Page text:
Being creative is as simple as letting yourself come up with ideas — and then walking away for a while.


Image credits Pixabay.

New research from The University of Texas (UT) and the University of Illinois at Urbana-Champaign (UIUC) says that employers looking for more creative employees should encourage them to produce a wealth of ideas — even mediocre ones — and then have them take an “incubation period.”

Take a breather

“Creativity is not instantaneous, but if incentives promote enough ideas as seeds for thought, creativity eventually emerges,” said Steven Kachelmeier, the Randal B. McDonald Chair in Accounting at Texas McCombs and co-author of the study in the Accounting Review.

When people are rewarded for simply producing ideas, no matter if they’re good or bad, they end up producing more and more creative ideas, the paper reports. If your end goal is to foster creativity, then this is a much better approach than paying people based on the quality of their ideas (or not giving out any pay incentives at all). Another important requirement is to give these ideas time to grow, the team adds. All the participants involved in this study stepped away from the brainstorming part of the task for a while and returned to it at a later date. This approach — combining mass idea generation with a rest period — results in much more creative productivity than when either of the two strategies is used in the study.

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The research consisted of two experiments. In the first phase, participants were asked to create rebus puzzles — riddles where words, phrases or sayings are represented using a combination of images and letters. Some participants were offered pay based on the number of ideas they generated; others, only for ideas that met a certain standard for creativity. Finally, the control group was paid a fixed wage of $25, regardless of the quantity or quality of the puzzle ideas they generated.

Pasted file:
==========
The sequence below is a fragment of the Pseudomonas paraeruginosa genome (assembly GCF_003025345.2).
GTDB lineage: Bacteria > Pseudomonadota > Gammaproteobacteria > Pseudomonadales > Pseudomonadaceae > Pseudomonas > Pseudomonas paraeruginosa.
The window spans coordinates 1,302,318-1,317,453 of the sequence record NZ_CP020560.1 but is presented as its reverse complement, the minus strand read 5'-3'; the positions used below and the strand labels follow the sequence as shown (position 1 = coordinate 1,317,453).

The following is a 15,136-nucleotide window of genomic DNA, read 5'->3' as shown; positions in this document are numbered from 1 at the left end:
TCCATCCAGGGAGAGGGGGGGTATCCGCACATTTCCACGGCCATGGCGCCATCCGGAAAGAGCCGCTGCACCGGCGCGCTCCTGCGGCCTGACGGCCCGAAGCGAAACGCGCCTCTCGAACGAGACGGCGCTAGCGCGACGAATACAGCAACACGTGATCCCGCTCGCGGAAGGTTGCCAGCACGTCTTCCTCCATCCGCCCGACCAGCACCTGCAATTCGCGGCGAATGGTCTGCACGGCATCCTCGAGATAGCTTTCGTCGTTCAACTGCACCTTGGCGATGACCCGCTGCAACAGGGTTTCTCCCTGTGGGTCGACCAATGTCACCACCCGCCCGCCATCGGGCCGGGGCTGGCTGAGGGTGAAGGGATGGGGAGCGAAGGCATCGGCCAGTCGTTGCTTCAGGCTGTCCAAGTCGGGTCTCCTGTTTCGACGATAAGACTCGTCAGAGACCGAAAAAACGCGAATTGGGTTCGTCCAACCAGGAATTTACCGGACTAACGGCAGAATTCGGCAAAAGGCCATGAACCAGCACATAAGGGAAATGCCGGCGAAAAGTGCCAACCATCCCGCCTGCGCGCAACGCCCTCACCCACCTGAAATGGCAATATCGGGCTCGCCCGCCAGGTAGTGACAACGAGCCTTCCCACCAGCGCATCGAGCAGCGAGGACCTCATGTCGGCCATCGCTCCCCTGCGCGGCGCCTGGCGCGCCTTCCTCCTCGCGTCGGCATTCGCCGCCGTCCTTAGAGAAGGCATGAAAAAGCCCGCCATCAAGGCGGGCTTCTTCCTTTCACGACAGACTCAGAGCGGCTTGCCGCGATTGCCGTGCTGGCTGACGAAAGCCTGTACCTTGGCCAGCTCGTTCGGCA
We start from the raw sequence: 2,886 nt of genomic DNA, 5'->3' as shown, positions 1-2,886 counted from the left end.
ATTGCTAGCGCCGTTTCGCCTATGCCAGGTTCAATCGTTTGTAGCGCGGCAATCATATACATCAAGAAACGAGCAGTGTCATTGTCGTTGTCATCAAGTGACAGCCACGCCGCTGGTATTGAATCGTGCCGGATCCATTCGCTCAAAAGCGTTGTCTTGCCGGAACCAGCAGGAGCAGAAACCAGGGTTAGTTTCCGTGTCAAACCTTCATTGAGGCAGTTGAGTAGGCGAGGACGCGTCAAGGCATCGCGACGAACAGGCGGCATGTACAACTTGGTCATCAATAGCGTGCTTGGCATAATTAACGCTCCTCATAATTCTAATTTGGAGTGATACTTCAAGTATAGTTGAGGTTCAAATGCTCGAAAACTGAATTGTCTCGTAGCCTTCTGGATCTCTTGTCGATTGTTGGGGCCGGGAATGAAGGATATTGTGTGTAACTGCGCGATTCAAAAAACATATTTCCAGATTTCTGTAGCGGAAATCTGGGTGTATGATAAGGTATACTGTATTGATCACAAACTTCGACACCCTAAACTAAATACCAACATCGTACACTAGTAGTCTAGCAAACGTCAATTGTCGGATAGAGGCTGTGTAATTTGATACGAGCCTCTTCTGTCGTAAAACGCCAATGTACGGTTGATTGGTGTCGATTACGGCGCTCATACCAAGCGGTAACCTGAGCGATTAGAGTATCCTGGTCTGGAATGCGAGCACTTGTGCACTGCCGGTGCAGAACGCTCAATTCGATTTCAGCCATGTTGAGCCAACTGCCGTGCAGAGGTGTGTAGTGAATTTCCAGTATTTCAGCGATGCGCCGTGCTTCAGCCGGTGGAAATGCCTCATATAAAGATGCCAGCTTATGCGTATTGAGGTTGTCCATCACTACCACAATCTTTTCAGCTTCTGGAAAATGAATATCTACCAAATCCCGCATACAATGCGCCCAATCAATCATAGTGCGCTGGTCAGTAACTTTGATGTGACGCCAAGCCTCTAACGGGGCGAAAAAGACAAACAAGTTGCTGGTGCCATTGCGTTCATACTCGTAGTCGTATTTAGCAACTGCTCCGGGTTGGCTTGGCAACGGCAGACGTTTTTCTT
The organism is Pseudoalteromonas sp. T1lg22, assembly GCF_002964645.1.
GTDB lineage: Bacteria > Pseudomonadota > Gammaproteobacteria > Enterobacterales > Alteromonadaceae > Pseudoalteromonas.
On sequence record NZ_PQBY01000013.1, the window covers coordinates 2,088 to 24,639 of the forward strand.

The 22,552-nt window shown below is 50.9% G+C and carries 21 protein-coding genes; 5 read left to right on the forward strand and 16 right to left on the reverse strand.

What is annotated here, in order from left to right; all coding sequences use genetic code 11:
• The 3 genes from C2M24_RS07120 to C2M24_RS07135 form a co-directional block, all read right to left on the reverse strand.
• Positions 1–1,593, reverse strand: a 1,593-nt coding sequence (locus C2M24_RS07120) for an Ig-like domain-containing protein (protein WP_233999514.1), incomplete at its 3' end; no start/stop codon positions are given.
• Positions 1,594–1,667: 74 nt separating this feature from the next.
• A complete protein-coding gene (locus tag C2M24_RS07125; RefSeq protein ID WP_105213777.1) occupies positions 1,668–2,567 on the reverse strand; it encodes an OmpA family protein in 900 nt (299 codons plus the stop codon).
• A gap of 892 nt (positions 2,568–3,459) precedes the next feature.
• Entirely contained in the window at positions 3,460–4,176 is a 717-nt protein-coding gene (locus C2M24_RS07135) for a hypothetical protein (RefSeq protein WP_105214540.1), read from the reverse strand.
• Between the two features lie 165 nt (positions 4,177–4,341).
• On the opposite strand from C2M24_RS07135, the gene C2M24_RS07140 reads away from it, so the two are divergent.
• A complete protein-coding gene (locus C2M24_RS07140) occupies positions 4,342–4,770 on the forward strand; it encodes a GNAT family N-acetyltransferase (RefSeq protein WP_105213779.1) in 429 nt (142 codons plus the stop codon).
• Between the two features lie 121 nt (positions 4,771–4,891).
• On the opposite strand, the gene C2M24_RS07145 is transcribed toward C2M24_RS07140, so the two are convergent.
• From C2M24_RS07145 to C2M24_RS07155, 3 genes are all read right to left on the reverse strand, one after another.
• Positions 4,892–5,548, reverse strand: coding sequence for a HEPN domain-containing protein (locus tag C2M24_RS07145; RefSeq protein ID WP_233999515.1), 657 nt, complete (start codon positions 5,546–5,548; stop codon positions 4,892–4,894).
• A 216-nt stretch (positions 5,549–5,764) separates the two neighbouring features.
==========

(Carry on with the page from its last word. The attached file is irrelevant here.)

In the early stages of the study, both incentivized groups actually performed worse than the control (in measures of creativity as judged by an independent panel). However, in a subsequent return to this task (10 days after the first one), those in the pay-per-idea group had “a distinct creativity advantage,” the team reports, and outperformed the other participants in both quality and quantity of ideas produced.

The group with a combination of mass idea generation with a rest period outperformed either of the other two groups using these strategies in isolation. The striking surge in efficiency exhibited by the first group suggests that having an incubation period after an initial brainstorming step is key to improving creativity, the researchers said.

Exactly how much time this rest period should take was the focus point of the second experiment. Here, the team paid half the participants a fixed amount (these were the controls) and half for the number of ideas they produced. As before, the pay-for-quantity participants yielded more, but not better, initial ideas than the fixed-pay group. However, after a quiet, 20-minute walk around campus, they produced more and better quality puzzles than the control group.

“You need to rest, take a break and detach yourself — even if that detachment is just 20 minutes,” Kachelmeier said.

“The recipe for creativity is try — and get frustrated because it’s not going to happen. Relax, sit back, and then it happens.”

The paper “Incentivizing the Creative Process: From Initial Quantity to Eventual Creativity” has been published in the journal Accounting Review.